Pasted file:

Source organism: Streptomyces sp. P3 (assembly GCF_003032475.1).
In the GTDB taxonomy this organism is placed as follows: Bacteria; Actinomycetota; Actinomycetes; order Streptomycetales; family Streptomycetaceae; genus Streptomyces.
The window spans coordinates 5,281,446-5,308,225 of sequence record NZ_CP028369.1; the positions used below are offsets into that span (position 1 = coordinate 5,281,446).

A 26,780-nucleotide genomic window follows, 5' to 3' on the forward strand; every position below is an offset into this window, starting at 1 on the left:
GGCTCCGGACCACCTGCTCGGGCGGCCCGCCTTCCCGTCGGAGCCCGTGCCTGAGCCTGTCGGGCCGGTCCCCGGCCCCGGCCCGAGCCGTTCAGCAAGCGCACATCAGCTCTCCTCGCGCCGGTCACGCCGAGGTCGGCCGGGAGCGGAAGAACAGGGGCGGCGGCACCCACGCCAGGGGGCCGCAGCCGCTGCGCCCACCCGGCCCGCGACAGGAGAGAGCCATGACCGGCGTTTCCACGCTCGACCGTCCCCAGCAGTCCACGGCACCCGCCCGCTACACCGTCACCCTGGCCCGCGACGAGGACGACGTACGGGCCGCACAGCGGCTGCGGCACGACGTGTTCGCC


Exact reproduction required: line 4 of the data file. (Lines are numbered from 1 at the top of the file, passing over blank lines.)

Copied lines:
A 26,780-nucleotide genomic window follows, 5' to 3' on the forward strand; every position below is an offset into this window, starting at 1 on the left: